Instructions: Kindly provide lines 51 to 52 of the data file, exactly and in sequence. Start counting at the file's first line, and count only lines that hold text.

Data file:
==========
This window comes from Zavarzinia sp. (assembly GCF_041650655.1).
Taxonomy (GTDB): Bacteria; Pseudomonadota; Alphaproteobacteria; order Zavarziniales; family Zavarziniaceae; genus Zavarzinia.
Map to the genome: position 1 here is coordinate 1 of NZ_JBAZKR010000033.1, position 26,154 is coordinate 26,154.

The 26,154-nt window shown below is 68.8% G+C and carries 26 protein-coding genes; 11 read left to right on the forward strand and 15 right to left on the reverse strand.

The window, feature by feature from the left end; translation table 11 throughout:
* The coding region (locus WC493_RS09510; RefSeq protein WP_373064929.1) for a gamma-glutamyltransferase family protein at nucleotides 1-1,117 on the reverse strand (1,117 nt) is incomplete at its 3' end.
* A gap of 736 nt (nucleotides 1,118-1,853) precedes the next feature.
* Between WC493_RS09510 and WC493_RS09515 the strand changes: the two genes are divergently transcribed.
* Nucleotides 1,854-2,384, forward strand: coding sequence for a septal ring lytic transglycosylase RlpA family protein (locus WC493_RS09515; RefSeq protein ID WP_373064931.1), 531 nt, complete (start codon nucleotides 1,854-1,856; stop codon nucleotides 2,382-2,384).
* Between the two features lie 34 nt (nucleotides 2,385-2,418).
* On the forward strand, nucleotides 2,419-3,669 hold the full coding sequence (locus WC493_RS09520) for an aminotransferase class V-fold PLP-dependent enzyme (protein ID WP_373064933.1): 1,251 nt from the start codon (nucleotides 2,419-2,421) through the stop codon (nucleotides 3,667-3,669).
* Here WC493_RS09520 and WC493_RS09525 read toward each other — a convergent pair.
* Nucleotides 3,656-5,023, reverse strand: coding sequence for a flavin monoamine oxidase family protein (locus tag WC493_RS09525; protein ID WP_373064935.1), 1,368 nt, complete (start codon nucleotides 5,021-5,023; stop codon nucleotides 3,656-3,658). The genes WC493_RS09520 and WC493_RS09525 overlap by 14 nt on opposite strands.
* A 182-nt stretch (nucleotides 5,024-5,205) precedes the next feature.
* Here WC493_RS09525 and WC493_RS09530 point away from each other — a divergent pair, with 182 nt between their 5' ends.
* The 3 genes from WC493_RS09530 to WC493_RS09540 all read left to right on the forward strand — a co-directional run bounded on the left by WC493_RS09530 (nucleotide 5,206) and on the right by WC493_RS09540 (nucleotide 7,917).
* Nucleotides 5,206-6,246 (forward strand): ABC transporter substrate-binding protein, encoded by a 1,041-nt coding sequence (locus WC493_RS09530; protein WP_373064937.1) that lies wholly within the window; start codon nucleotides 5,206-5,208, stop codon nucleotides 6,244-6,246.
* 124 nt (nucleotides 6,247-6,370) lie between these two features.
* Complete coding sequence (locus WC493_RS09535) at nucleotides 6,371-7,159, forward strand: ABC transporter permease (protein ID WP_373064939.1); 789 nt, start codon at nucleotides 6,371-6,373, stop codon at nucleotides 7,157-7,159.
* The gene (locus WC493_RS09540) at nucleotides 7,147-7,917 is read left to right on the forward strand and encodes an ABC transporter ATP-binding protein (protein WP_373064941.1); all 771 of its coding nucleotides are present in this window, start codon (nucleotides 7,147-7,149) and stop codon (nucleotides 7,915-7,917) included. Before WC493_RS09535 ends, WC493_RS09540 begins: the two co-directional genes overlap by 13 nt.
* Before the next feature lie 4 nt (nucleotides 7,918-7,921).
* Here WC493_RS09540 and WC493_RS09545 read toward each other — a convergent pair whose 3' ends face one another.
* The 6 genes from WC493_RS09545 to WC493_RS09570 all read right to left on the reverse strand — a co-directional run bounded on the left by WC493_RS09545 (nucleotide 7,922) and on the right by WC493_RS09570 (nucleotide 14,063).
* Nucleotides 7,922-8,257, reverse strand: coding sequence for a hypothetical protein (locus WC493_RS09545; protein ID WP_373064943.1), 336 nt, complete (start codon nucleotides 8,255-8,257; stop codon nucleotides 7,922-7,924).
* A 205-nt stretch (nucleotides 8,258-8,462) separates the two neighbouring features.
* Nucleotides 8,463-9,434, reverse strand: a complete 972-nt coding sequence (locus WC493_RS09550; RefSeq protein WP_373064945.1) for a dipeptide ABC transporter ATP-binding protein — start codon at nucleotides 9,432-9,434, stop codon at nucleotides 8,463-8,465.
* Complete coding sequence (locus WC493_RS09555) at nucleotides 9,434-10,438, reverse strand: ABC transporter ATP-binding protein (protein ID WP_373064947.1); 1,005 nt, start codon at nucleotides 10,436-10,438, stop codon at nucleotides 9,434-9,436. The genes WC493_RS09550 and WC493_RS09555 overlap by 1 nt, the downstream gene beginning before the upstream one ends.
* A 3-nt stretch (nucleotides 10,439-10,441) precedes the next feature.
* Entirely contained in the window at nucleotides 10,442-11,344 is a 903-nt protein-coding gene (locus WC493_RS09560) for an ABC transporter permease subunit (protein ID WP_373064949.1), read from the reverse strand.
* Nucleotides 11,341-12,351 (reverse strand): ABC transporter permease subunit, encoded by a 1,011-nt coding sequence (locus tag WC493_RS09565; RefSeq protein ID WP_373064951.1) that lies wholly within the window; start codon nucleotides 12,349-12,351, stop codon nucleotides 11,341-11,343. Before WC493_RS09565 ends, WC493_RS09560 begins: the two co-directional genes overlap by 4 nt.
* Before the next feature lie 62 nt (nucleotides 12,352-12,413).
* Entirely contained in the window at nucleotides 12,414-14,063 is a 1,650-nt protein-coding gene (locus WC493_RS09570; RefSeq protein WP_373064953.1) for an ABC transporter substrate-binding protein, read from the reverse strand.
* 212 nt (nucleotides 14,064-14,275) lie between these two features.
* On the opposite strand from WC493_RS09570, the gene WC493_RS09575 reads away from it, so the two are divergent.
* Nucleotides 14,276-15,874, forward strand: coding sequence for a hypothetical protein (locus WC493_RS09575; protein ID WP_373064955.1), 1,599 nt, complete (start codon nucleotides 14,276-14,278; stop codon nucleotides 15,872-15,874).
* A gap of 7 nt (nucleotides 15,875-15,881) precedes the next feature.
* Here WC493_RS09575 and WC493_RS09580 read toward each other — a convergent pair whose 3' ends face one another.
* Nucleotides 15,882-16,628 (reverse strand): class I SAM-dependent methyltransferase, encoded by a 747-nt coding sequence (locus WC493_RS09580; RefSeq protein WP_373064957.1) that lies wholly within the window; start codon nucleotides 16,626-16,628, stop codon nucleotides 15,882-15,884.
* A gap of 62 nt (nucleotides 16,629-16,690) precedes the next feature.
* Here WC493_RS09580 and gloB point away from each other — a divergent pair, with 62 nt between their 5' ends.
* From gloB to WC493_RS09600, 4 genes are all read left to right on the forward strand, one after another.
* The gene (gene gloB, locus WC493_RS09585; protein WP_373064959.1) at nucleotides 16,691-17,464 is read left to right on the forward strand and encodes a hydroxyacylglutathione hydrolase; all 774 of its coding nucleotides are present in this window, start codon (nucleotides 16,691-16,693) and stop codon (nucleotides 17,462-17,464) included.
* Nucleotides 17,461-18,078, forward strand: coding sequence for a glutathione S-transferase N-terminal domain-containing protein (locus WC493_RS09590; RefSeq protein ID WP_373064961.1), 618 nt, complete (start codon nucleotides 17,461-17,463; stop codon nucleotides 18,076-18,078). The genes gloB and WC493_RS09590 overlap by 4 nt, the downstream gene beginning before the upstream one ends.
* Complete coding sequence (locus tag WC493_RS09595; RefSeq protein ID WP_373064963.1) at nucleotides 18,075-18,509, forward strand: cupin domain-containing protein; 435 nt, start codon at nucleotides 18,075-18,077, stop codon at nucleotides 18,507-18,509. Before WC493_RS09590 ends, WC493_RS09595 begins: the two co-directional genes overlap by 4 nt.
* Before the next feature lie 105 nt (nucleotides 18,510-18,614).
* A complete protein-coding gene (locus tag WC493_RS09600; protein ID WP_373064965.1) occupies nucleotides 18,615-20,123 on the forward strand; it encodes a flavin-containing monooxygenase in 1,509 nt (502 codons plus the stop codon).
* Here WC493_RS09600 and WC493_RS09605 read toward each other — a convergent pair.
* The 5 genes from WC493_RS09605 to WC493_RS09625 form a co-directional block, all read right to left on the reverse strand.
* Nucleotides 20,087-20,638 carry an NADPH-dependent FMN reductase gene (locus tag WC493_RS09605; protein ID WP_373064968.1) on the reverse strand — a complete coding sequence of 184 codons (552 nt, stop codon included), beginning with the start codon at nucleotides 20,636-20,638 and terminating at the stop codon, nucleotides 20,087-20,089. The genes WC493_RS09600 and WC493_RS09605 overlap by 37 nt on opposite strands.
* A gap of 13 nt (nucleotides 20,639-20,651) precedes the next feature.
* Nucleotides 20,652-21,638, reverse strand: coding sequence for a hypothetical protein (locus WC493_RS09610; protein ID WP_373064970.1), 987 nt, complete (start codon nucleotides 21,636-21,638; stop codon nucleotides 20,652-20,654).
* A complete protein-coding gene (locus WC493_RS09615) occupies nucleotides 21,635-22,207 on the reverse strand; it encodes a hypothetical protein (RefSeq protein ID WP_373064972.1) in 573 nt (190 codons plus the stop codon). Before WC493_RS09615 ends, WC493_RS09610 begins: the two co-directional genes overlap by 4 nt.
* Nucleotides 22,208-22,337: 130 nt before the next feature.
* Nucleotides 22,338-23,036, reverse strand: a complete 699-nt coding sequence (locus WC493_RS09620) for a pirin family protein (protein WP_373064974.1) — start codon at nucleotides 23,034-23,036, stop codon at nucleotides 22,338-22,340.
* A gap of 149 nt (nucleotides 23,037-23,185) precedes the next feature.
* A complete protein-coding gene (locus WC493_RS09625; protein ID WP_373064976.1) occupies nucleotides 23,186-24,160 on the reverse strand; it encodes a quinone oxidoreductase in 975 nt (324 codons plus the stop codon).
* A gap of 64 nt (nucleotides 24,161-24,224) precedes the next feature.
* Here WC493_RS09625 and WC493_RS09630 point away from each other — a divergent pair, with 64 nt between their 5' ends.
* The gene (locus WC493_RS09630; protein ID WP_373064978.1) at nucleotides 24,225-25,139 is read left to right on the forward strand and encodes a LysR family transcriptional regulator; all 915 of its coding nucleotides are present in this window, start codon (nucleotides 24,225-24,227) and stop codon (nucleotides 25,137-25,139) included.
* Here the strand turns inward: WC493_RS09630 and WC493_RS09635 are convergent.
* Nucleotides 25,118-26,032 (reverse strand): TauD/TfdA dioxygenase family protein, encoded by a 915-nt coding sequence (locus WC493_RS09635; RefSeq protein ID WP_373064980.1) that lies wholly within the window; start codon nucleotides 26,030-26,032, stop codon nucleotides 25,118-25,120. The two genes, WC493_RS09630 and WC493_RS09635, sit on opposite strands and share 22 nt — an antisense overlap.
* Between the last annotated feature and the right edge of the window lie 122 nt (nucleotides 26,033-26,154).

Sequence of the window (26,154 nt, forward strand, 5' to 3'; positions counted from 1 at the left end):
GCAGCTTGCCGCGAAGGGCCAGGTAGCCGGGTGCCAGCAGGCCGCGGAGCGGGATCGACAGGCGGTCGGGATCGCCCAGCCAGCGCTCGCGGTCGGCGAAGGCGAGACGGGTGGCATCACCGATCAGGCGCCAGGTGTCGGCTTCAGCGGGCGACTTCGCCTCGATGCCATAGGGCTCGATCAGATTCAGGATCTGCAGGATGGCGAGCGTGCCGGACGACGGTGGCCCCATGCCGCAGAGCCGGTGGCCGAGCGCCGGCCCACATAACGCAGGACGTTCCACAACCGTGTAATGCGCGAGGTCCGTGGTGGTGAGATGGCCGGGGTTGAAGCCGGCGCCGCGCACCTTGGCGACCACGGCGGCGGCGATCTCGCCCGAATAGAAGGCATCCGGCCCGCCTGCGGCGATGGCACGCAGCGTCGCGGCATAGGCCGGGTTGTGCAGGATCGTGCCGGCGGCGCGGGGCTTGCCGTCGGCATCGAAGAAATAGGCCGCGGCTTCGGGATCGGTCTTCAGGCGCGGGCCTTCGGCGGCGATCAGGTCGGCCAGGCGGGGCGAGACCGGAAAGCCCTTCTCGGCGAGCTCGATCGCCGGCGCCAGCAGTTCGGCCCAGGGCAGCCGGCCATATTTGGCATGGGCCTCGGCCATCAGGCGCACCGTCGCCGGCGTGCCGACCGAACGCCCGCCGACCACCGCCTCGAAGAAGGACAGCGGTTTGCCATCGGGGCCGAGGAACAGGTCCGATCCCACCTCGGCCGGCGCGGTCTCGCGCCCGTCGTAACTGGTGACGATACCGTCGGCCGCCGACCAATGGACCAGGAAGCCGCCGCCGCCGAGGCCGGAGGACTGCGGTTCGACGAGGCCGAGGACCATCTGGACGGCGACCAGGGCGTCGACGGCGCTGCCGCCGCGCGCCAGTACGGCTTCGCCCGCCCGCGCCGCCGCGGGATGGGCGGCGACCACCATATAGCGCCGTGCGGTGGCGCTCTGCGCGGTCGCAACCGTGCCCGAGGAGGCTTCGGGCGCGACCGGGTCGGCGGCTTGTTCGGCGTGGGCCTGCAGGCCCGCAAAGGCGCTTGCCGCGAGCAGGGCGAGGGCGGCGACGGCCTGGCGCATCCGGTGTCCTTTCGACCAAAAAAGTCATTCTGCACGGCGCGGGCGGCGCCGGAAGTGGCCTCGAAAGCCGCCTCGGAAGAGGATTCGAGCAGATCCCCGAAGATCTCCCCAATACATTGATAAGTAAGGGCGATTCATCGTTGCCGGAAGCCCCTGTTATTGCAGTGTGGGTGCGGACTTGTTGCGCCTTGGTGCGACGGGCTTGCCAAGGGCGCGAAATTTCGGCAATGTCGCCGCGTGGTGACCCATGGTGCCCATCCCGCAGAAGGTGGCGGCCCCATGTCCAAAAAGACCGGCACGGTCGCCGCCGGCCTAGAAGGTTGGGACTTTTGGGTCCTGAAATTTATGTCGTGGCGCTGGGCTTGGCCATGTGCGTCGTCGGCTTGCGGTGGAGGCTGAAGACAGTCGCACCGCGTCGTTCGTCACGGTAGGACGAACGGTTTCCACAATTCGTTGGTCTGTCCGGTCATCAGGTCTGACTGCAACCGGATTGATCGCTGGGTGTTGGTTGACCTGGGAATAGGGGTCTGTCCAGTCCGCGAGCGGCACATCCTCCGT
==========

* Nucleotides 20,652-21,638, reverse strand: coding sequence for a hypothetical protein (locus WC493_RS09610; protein ID WP_373064970.1), 987 nt, complete (start codon nucleotides 21,636-21,638; stop codon nucleotides 20,652-20,654).
* A complete protein-coding gene (locus WC493_RS09615) occupies nucleotides 21,635-22,207 on the reverse strand; it encodes a hypothetical protein (RefSeq protein ID WP_373064972.1) in 573 nt (190 codons plus the stop codon). Before WC493_RS09615 ends, WC493_RS09610 begins: the two co-directional genes overlap by 4 nt.